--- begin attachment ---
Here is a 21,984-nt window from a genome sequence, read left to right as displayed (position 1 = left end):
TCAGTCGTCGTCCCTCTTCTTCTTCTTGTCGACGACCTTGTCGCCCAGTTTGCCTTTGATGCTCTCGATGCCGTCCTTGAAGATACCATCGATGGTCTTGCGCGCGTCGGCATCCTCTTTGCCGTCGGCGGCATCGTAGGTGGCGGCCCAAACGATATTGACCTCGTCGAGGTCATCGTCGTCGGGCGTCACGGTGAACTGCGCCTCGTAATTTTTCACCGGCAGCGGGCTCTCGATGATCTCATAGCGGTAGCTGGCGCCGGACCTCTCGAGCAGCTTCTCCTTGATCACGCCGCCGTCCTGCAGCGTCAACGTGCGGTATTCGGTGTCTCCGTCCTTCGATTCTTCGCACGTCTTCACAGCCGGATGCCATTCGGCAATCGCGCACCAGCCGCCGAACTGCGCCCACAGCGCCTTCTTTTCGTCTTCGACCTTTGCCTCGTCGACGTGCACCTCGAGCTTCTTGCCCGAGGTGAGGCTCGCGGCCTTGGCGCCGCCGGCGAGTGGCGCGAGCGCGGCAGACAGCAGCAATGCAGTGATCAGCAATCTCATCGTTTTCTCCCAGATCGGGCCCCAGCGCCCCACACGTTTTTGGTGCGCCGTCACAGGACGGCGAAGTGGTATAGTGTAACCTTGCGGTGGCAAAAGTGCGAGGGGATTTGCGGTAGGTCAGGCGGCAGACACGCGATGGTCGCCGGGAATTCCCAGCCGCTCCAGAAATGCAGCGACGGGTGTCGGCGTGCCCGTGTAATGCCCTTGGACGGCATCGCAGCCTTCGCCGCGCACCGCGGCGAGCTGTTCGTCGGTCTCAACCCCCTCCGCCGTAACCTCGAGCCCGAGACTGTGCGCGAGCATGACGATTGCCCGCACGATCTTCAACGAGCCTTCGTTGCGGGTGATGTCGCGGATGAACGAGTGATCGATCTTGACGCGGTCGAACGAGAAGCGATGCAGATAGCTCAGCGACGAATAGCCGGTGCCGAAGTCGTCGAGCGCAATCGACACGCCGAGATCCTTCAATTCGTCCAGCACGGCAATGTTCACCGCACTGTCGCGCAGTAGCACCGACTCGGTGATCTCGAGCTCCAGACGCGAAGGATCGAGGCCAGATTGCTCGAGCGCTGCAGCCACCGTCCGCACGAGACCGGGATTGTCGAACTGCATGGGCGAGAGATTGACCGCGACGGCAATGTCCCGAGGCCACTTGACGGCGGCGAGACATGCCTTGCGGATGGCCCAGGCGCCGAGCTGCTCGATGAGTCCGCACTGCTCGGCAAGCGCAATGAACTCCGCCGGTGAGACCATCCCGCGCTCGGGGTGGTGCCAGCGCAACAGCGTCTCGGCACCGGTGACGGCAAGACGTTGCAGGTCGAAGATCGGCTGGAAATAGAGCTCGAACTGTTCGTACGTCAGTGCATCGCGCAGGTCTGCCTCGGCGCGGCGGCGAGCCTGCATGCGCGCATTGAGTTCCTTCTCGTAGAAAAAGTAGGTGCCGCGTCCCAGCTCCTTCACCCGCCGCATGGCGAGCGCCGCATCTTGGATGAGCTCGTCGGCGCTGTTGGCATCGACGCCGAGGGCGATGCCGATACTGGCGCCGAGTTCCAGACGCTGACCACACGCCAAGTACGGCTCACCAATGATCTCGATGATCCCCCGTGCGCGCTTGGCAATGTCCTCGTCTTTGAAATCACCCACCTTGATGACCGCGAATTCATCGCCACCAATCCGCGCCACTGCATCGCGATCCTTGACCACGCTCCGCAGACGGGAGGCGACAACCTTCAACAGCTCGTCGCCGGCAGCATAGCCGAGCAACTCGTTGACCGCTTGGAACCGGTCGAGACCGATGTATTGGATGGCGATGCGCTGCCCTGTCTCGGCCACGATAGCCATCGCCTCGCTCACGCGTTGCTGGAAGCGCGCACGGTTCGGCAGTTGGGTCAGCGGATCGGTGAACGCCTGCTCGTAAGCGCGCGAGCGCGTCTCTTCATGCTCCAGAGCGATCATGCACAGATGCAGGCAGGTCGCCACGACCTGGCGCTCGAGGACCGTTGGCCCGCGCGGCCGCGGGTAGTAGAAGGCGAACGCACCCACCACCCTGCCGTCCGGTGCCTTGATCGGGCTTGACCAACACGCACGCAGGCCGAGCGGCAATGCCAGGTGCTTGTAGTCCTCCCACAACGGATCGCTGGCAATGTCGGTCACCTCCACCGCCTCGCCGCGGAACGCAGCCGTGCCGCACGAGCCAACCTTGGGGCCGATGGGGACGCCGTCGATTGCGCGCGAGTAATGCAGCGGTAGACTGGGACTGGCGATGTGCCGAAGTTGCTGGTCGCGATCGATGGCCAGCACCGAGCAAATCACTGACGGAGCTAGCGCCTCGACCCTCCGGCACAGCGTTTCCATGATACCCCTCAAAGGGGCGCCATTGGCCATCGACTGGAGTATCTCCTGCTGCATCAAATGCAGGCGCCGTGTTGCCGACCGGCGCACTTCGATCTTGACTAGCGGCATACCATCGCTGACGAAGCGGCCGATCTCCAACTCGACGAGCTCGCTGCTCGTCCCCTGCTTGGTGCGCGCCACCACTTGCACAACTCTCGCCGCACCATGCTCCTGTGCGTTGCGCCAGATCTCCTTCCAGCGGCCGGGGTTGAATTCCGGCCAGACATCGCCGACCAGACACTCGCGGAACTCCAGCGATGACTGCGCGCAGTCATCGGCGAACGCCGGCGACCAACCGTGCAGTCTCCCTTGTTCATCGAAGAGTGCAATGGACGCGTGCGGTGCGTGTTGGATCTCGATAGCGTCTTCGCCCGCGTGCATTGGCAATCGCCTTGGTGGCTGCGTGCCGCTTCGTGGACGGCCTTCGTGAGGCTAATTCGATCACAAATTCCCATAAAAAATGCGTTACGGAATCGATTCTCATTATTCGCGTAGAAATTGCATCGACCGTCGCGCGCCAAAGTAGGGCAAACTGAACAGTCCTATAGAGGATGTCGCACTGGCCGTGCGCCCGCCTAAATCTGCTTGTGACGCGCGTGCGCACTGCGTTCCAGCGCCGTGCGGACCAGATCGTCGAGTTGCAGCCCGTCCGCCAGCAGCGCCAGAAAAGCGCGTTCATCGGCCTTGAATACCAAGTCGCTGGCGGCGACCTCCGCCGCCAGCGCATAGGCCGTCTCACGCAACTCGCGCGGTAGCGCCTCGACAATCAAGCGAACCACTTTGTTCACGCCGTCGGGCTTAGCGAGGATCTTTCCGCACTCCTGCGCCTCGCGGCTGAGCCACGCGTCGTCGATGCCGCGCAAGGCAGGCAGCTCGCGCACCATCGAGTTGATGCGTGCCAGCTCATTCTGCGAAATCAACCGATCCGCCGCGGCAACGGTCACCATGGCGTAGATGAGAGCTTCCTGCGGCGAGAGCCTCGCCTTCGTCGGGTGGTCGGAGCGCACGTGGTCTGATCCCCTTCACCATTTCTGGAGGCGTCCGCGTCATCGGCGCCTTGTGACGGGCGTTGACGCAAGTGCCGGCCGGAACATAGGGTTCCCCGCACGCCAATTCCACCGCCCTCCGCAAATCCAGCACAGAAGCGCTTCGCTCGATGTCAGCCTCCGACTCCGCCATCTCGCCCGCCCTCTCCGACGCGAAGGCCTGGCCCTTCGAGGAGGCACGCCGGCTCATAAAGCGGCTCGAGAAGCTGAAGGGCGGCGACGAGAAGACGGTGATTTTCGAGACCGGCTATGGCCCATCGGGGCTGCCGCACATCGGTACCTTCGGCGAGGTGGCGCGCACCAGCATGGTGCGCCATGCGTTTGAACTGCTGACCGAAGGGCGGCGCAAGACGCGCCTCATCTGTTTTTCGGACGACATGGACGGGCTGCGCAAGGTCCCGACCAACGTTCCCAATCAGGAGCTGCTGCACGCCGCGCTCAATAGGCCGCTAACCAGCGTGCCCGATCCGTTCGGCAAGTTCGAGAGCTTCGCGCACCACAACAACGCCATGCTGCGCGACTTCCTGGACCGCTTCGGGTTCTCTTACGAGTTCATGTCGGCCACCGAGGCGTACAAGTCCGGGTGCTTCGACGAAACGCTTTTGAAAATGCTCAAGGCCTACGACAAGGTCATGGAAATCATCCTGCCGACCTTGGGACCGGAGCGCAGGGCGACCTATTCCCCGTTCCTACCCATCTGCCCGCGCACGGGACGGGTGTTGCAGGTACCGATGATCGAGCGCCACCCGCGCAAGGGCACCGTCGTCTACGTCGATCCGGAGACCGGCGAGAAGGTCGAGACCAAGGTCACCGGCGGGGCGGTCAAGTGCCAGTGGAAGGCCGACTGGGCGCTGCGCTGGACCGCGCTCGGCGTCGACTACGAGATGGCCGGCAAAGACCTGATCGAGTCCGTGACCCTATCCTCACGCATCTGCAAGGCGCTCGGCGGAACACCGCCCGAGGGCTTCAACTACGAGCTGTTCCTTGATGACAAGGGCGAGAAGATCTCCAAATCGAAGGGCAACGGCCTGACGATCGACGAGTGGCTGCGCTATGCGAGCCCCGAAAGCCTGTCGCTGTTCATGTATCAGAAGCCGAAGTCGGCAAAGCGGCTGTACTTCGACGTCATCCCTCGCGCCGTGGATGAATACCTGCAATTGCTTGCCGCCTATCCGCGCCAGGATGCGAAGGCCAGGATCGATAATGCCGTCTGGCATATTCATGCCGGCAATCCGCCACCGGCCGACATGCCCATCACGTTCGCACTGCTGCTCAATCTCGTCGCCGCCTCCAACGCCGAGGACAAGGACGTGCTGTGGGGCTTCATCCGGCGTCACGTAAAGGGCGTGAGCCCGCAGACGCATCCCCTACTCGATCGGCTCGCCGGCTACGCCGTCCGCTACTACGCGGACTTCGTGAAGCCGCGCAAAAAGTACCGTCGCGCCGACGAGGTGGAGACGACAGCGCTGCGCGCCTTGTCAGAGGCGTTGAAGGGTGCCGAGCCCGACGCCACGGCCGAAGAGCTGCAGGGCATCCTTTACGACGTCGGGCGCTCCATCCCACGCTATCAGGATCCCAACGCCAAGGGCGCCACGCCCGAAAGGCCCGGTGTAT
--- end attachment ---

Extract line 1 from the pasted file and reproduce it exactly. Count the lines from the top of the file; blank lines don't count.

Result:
Here is a 21,984-nt window from a genome sequence, read left to right as displayed (position 1 = left end):